(NewsNation) — Attorneys for accused killer Bryan Kohberger are keeping their defense strategy close to the chest, saying an alibi could come forward later in the trial.
In court filings, Bryan Kohberger’s attorneys said he is going to remain silent regarding a possible alibi at this time, and that an alibi might come forward at a future date, if and when Kohberger chooses to testify on his own behalf.
Kohberger’s deadline to submit an alibi for where he was on the night of the murders was Monday night. While the defense met this deadline with their statement, they did not provide an actual alibi, arguing it is Kohberger’s right to present an alibi while testifying.
Legal analyst and defense attorney Mark Geragos said Tuesday on “CUOMO” the defense team may be employing the strategy as a way to prevent the state from “inventing around that alibi.”
“They are going to, within the prosecution’s case … cross-examine one of the prosecution witnesses, and that’s going to suggest that he was not there,” Geragos said.
Florida state prosecutor Dave Aronberg disagrees.
“I think if they had an alibi, they would have revealed the alibi. They were given an extension by the court, and they came up with nothing,” Aronberg said on “CUOMO.” “Even if you don’t come up with your alibi in advance, the judge is always going to bend over backwards to make sure the defendant has a fair trial, and if there is a witness at the last minute who’s an alibi witness, they’re going to let the guy or woman testify.”
In the meantime, the defense is poking holes in whatever they can, particularly the evidence of the knife sheath and the DNA that was found on it. This is the biggest piece of evidence the state has put forward.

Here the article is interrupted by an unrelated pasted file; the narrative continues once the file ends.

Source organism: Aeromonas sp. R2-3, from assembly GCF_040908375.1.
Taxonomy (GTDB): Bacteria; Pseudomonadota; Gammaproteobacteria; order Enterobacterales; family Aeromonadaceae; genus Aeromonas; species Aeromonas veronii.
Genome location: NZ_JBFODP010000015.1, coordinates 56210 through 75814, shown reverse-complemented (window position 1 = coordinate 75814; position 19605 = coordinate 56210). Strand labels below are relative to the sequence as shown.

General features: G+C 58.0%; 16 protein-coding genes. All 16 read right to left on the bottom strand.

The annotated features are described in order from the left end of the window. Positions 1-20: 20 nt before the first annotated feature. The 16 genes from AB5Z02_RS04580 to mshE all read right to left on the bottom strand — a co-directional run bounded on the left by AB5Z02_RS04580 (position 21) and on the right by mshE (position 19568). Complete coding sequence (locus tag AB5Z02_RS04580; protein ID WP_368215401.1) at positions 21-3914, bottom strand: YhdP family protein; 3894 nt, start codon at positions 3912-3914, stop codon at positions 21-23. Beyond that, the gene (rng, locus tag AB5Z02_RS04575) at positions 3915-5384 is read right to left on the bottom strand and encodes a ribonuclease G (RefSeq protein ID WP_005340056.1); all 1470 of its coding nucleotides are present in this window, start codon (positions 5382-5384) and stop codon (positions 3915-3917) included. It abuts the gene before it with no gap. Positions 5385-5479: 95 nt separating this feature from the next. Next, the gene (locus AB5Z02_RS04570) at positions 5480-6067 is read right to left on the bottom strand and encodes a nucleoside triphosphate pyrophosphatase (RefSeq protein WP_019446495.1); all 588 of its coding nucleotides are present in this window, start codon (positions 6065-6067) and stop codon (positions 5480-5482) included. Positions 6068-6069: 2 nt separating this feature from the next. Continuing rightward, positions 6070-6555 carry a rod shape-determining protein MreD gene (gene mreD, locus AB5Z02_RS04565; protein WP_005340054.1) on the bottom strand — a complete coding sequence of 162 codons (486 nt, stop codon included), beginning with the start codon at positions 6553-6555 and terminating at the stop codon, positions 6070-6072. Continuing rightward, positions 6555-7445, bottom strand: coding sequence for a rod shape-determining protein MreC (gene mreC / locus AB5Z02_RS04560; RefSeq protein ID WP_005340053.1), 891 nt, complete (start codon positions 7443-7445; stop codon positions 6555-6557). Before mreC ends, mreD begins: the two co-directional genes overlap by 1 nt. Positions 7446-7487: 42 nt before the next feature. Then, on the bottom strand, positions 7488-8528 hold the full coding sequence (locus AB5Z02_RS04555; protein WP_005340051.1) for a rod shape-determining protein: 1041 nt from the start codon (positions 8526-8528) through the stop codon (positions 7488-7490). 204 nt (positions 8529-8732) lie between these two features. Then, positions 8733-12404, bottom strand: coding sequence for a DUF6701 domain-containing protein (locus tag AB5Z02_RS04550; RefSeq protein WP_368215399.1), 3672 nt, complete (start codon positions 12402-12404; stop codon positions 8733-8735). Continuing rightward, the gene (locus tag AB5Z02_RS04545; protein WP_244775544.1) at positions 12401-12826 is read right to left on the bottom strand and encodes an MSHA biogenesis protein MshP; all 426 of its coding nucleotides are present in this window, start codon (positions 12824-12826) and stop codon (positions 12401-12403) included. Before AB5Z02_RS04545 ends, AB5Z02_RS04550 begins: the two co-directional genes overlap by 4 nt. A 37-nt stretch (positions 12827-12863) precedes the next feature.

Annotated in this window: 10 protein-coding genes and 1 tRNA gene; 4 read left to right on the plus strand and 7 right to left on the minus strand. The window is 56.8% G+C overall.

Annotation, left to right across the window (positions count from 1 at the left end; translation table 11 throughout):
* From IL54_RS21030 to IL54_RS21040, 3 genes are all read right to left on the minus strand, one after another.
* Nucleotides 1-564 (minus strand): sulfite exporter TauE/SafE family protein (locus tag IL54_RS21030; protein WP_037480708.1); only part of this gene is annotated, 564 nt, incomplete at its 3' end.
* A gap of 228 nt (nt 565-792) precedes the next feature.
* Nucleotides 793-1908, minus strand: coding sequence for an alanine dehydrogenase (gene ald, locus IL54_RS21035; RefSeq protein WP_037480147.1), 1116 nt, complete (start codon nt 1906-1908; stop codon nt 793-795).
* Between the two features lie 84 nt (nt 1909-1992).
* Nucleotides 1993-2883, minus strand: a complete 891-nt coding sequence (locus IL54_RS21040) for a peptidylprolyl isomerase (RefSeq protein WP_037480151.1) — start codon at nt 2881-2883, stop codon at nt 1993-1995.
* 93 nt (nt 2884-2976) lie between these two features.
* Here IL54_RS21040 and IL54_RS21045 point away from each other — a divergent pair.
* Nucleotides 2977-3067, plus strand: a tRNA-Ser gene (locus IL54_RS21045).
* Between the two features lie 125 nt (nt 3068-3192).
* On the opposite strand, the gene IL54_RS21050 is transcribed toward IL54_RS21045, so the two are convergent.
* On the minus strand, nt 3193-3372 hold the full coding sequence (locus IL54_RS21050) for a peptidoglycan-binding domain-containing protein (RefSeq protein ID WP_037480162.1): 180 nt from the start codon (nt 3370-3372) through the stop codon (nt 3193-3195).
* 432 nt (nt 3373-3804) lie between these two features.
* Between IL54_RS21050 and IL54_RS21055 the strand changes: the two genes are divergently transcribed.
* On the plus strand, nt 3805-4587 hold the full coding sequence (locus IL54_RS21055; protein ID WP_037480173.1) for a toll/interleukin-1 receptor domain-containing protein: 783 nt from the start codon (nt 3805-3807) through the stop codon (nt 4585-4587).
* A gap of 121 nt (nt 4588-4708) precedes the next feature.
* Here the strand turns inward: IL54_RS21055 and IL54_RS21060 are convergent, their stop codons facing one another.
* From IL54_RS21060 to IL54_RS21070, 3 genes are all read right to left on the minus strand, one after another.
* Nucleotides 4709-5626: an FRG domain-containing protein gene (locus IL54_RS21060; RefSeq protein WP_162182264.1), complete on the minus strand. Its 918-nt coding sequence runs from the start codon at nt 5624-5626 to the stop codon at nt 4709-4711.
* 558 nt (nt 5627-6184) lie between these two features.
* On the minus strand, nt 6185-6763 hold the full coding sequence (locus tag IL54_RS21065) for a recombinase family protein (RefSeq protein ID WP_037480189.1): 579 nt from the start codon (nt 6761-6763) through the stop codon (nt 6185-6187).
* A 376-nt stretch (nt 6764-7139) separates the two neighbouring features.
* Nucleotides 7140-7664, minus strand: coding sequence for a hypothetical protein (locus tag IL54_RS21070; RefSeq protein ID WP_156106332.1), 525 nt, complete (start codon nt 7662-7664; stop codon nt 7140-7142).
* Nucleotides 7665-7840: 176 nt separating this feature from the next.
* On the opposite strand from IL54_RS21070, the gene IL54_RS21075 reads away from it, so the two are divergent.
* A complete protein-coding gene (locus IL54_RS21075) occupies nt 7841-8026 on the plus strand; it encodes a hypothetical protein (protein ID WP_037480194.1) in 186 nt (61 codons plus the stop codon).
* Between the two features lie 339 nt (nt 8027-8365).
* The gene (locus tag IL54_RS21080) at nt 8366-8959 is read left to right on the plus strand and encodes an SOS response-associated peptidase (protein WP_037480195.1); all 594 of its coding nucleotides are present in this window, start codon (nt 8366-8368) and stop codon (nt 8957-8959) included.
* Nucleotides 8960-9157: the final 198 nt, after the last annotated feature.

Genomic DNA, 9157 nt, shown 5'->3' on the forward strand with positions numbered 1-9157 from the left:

Kohberger’s attorneys are now claiming the DNA found on the sheath, which matches Kohberger, could have been planted there by police officers or the investigating crime lab.
“The State’s argument asks this court and Mr. Kohberger to assume — is that the DNA on the sheath was placed there by Mr. Kohberger and not someone else during an investigation that spans hundreds of members of law enforcement and apparently at least one lab the State refuses to name,” Kohberger’s attorneys said in a recent court filing.
The state is pushing back against that theory, saying they don’t believe the theory supports any preparation the defense should be making for their client.
Kohberger is charged with first-degree murder in the deaths of four University of Idaho students, Kaylee Goncalves, 21, Madison Mogen, 21, Xana Kernodle, 20, and Ethan Chapin, 20, after they were stabbed to death in November 2022.